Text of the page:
Ask a Scholar: Who Pays for America's Health Care?

King Banaian

Dear Ask a Scholar,

I've read that 60% of all health care in this country is paid for by the government (and I'm assuming that means the federal government). If that number is correct, I'd like to know the distribution of those payments (e.g., Medicare, VA, health insurance tax credits to businesses and so forth) and how much of that money goes to private insurance companies. The ultimate question is: Are health insurance companies really free enterprise businesses, or are they just another pig at the federal handouts trough? Also, of the 40% not paid for by the federal government, how much of that amount is paid out-of-pocket by private citizens, businesses or whatever?

- Larry Stark, Metropolitan State University

Answered by King Banaian, professor and chairman of the Economics Department of St. Cloud State University. He holds a Ph.D. in economics from the Claremont Graduate School.  He has consulted at the central banks of Ukraine, Egypt and Macedonia and the ministries of finance of Indonesia, Macedonia and Armenia.  He is author of The Ukrainian Economy Since Independence (Edward Elgar, 1998), co-editor of The Design and Use of Political Economy Indicators (Palgrave, 2008) and more than thirty-five articles and book chapters discussing monetary policy and political economy. He directs the Center for Economic Education at SCSU. He was recently elected to the Minnesota House of Representatives.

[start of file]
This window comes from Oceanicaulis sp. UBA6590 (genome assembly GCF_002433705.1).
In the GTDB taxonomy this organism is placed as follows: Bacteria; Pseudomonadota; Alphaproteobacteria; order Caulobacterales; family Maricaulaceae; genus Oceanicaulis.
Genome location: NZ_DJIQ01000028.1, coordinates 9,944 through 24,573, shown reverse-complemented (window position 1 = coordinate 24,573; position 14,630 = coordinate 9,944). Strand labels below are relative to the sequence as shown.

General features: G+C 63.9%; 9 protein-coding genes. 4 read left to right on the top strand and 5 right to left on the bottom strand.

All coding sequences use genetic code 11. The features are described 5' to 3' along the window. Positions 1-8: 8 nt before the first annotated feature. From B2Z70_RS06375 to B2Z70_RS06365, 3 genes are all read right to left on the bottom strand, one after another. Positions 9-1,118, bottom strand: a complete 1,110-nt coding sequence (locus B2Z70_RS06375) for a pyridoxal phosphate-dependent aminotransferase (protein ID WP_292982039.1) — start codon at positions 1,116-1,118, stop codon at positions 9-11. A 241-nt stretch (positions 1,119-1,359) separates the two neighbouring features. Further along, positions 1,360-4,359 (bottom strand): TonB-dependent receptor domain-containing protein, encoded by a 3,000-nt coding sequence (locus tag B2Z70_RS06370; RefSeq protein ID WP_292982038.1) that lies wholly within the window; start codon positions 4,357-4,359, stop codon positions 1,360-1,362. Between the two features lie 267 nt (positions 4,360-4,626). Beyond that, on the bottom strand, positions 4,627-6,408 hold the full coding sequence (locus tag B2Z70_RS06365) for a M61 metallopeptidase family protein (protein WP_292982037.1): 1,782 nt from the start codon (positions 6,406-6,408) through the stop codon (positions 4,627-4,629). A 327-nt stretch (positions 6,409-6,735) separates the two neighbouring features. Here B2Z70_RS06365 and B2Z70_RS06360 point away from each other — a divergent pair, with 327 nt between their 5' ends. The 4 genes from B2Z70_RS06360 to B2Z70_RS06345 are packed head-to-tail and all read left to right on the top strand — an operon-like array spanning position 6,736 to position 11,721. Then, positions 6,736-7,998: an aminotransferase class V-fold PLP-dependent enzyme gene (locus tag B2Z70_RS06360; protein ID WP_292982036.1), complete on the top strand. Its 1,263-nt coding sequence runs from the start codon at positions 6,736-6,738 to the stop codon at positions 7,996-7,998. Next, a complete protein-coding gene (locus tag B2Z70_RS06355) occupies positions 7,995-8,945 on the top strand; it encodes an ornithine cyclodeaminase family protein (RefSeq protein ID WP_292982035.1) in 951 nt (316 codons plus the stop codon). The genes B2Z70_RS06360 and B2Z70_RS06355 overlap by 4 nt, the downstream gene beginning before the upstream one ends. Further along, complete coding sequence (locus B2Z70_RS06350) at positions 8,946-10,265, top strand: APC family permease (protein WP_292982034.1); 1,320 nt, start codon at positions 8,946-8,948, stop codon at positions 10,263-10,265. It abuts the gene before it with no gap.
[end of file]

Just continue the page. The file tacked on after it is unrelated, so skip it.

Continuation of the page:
According to the Centers for Disease Control, 47% of spending on health care in 2008 was from public funds. 34.9% was federal spending, 12.4% state and local spending. See at Table 122 for more. Private health insurance paid 35.4%, and out-of-pocket expenditures were 14.2%. (ibid, Table 126.) The remainder is paid by private funds, including charities. Medicare was 22.8%, Medicaid 16.2%, of all spending (ibid.). The connection between health insurance companies and the federal government is complex. Insurance company reimbursement rates are dependent on rates paid by Medicare and Medicaid. All states require many services to be included in health insurance policies. It's hard to talk about one market for health insurance -- there are really 51 of them.

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